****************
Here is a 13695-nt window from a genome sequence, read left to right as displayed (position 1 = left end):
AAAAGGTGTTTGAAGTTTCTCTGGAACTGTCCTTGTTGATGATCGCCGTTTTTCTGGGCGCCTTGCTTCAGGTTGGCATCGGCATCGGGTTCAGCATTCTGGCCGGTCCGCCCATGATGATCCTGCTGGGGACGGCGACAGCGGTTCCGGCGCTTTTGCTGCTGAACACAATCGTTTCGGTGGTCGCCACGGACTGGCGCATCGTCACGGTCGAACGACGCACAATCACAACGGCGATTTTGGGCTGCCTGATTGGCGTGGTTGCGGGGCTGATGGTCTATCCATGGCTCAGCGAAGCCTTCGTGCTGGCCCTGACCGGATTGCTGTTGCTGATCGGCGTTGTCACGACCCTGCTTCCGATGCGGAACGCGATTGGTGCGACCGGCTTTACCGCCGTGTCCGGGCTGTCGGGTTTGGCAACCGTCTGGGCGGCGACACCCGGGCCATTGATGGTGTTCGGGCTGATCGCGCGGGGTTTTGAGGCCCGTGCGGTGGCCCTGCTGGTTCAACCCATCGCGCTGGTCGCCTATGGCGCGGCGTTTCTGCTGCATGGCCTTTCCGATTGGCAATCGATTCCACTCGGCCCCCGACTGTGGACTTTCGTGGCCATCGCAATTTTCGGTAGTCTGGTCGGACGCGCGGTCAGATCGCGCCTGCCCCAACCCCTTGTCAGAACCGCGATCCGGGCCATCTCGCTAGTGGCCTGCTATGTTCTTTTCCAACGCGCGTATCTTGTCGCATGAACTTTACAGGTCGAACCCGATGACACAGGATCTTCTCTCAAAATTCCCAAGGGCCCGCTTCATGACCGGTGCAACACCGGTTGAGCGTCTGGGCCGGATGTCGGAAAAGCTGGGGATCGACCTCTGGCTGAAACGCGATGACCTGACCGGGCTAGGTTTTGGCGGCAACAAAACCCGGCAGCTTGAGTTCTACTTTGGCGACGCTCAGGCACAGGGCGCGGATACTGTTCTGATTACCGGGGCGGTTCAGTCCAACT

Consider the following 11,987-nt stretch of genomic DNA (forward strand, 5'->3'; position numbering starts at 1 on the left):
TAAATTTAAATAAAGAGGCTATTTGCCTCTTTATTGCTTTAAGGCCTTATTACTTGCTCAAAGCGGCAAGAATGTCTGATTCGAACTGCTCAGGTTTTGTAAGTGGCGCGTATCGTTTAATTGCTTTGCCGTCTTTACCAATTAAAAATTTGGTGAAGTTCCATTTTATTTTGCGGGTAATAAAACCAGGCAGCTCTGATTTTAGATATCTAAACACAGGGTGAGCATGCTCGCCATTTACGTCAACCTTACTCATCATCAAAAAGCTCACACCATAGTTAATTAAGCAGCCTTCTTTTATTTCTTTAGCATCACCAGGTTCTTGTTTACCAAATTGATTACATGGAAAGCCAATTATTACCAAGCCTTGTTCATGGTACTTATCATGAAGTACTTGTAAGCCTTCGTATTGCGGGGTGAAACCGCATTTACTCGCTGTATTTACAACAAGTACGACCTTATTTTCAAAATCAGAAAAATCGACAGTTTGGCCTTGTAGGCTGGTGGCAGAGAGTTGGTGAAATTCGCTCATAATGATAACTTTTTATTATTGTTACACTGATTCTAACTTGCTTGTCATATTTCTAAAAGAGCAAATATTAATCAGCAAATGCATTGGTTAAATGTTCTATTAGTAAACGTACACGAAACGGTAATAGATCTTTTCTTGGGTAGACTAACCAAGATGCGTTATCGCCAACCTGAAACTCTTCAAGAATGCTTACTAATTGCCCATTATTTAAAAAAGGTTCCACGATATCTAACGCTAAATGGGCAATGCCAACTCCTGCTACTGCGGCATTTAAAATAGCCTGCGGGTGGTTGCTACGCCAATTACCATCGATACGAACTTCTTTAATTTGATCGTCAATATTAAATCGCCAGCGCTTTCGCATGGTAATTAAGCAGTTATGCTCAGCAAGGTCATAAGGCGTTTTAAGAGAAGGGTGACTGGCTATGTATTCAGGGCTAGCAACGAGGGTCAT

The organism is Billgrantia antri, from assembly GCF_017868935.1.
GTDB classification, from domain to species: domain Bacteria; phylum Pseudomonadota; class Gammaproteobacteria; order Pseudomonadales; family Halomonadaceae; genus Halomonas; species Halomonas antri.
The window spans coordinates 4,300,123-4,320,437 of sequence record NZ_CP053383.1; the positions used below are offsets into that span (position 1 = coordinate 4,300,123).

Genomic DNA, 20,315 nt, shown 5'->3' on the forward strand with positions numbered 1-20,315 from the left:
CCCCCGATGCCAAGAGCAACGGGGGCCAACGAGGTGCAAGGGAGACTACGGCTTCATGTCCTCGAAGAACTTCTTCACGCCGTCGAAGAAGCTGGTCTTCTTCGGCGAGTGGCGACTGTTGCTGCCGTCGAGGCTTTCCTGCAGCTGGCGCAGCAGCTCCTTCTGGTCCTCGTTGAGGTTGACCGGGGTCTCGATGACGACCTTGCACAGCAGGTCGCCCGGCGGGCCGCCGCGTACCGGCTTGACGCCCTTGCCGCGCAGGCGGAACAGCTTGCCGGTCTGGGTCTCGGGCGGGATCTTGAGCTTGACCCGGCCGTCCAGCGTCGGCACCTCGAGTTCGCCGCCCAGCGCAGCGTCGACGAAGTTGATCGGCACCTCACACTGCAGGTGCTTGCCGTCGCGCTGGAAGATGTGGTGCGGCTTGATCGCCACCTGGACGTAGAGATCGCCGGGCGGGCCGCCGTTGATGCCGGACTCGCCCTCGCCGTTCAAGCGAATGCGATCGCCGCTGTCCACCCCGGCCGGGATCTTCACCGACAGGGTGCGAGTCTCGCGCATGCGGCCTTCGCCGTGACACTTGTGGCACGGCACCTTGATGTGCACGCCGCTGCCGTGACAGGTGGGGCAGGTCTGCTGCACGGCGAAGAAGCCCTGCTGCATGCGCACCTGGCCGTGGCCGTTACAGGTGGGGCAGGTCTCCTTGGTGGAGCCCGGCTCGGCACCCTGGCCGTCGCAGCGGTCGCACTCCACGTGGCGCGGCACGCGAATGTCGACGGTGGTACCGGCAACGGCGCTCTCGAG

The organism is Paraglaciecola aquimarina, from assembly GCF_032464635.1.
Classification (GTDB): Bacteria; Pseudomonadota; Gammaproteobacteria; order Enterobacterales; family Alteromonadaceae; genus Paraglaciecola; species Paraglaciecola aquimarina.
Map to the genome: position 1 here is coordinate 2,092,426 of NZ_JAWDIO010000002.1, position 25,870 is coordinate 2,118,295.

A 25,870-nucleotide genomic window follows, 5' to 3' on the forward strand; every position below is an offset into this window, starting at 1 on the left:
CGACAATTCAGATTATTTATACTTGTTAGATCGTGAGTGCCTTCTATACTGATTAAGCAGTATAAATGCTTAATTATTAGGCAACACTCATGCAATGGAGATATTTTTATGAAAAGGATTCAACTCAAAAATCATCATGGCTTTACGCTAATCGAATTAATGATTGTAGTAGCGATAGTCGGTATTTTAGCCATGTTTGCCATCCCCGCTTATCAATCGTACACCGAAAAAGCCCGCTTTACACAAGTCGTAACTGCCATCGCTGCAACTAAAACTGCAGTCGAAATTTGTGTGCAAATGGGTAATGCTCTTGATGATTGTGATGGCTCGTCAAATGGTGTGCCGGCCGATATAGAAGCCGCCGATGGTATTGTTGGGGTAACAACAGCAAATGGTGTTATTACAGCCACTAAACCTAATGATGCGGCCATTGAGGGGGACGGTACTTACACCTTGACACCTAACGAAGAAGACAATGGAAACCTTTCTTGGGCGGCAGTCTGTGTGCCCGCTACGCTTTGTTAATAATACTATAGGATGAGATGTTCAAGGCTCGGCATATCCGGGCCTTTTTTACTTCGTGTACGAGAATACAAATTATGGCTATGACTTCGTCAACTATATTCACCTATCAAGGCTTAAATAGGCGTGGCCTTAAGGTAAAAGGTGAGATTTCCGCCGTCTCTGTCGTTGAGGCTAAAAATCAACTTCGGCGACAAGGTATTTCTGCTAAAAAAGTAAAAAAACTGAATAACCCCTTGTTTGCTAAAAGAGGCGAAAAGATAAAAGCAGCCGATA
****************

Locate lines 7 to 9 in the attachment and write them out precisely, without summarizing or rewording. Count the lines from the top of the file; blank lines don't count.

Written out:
The window spans coordinates 4,300,123-4,320,437 of sequence record NZ_CP053383.1; the positions used below are offsets into that span (position 1 = coordinate 4,300,123).

Genomic DNA, 20,315 nt, shown 5'->3' on the forward strand with positions numbered 1-20,315 from the left:
CCCCCGATGCCAAGAGCAACGGGGGCCAACGAGGTGCAAGGGAGACTACGGCTTCATGTCCTCGAAGAACTTCTTCACGCCGTCGAAGAAGCTGGTCTTCTTCGGCGAGTGGCGACTGTTGCTGCCGTCGAGGCTTTCCTGCAGCTGGCGCAGCAGCTCCTTCTGGTCCTCGTTGAGGTTGACCGGGGTCTCGATGACGACCTTGCACAGCAGGTCGCCCGGCGGGCCGCCGCGTACCGGCTTGACGCCCTTGCCGCGCAGGCGGAACAGCTTGCCGGTCTGGGTCTCGGGCGGGATCTTGAGCTTGACCCGGCCGTCCAGCGTCGGCACCTCGAGTTCGCCGCCCAGCGCAGCGTCGACGAAGTTGATCGGCACCTCACACTGCAGGTGCTTGCCGTCGCGCTGGAAGATGTGGTGCGGCTTGATCGCCACCTGGACGTAGAGATCGCCGGGCGGGCCGCCGTTGATGCCGGACTCGCCCTCGCCGTTCAAGCGAATGCGATCGCCGCTGTCCACCCCGGCCGGGATCTTCACCGACAGGGTGCGAGTCTCGCGCATGCGGCCTTCGCCGTGACACTTGTGGCACGGCACCTTGATGTGCACGCCGCTGCCGTGACAGGTGGGGCAGGTCTGCTGCACGGCGAAGAAGCCCTGCTGCATGCGCACCTGGCCGTGGCCGTTACAGGTGGGGCAGGTCTCCTTGGTGGAGCCCGGCTCGGCACCCTGGCCGTCGCAGCGGTCGCACTCCACGTGGCGCGGCACGCGAATGTCGACGGTGGTACCGGCAACGGCGCTCTCGAG